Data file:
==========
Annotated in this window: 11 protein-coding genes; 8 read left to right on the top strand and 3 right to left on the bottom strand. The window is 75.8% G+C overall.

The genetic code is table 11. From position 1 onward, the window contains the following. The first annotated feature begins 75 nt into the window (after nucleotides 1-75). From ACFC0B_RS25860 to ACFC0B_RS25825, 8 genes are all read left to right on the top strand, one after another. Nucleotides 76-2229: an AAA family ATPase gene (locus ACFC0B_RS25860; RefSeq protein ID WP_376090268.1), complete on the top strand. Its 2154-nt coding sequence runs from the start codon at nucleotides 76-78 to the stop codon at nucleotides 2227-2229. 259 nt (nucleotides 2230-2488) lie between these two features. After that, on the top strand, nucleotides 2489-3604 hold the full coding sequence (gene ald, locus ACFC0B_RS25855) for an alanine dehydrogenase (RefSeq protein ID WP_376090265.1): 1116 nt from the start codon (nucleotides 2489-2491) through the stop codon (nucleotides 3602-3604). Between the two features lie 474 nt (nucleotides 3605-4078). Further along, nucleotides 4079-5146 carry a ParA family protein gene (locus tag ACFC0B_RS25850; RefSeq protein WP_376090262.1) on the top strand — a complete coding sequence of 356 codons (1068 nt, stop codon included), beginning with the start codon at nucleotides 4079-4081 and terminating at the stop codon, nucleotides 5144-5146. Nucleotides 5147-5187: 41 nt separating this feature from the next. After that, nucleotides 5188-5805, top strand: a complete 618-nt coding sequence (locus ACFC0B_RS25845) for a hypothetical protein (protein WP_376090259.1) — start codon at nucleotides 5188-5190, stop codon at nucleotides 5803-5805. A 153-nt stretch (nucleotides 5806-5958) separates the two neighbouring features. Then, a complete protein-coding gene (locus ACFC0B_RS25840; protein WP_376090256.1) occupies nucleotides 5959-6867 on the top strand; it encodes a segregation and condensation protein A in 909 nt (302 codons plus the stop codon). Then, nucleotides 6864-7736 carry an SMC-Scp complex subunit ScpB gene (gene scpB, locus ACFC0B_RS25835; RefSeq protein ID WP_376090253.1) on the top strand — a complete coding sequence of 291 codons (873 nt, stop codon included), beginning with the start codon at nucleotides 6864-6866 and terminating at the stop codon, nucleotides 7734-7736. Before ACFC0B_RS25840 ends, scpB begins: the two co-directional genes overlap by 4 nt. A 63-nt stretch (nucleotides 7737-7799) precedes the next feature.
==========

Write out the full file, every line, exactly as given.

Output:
Annotated in this window: 11 protein-coding genes; 8 read left to right on the top strand and 3 right to left on the bottom strand. The window is 75.8% G+C overall.

The genetic code is table 11. From position 1 onward, the window contains the following. The first annotated feature begins 75 nt into the window (after nucleotides 1-75). From ACFC0B_RS25860 to ACFC0B_RS25825, 8 genes are all read left to right on the top strand, one after another. Nucleotides 76-2229: an AAA family ATPase gene (locus ACFC0B_RS25860; RefSeq protein ID WP_376090268.1), complete on the top strand. Its 2154-nt coding sequence runs from the start codon at nucleotides 76-78 to the stop codon at nucleotides 2227-2229. 259 nt (nucleotides 2230-2488) lie between these two features. After that, on the top strand, nucleotides 2489-3604 hold the full coding sequence (gene ald, locus ACFC0B_RS25855) for an alanine dehydrogenase (RefSeq protein ID WP_376090265.1): 1116 nt from the start codon (nucleotides 2489-2491) through the stop codon (nucleotides 3602-3604). Between the two features lie 474 nt (nucleotides 3605-4078). Further along, nucleotides 4079-5146 carry a ParA family protein gene (locus tag ACFC0B_RS25850; RefSeq protein WP_376090262.1) on the top strand — a complete coding sequence of 356 codons (1068 nt, stop codon included), beginning with the start codon at nucleotides 4079-4081 and terminating at the stop codon, nucleotides 5144-5146. Nucleotides 5147-5187: 41 nt separating this feature from the next. After that, nucleotides 5188-5805, top strand: a complete 618-nt coding sequence (locus ACFC0B_RS25845) for a hypothetical protein (protein WP_376090259.1) — start codon at nucleotides 5188-5190, stop codon at nucleotides 5803-5805. A 153-nt stretch (nucleotides 5806-5958) separates the two neighbouring features. Then, a complete protein-coding gene (locus ACFC0B_RS25840; protein WP_376090256.1) occupies nucleotides 5959-6867 on the top strand; it encodes a segregation and condensation protein A in 909 nt (302 codons plus the stop codon). Then, nucleotides 6864-7736 carry an SMC-Scp complex subunit ScpB gene (gene scpB, locus ACFC0B_RS25835; RefSeq protein ID WP_376090253.1) on the top strand — a complete coding sequence of 291 codons (873 nt, stop codon included), beginning with the start codon at nucleotides 6864-6866 and terminating at the stop codon, nucleotides 7734-7736. Before ACFC0B_RS25840 ends, scpB begins: the two co-directional genes overlap by 4 nt. A 63-nt stretch (nucleotides 7737-7799) precedes the next feature.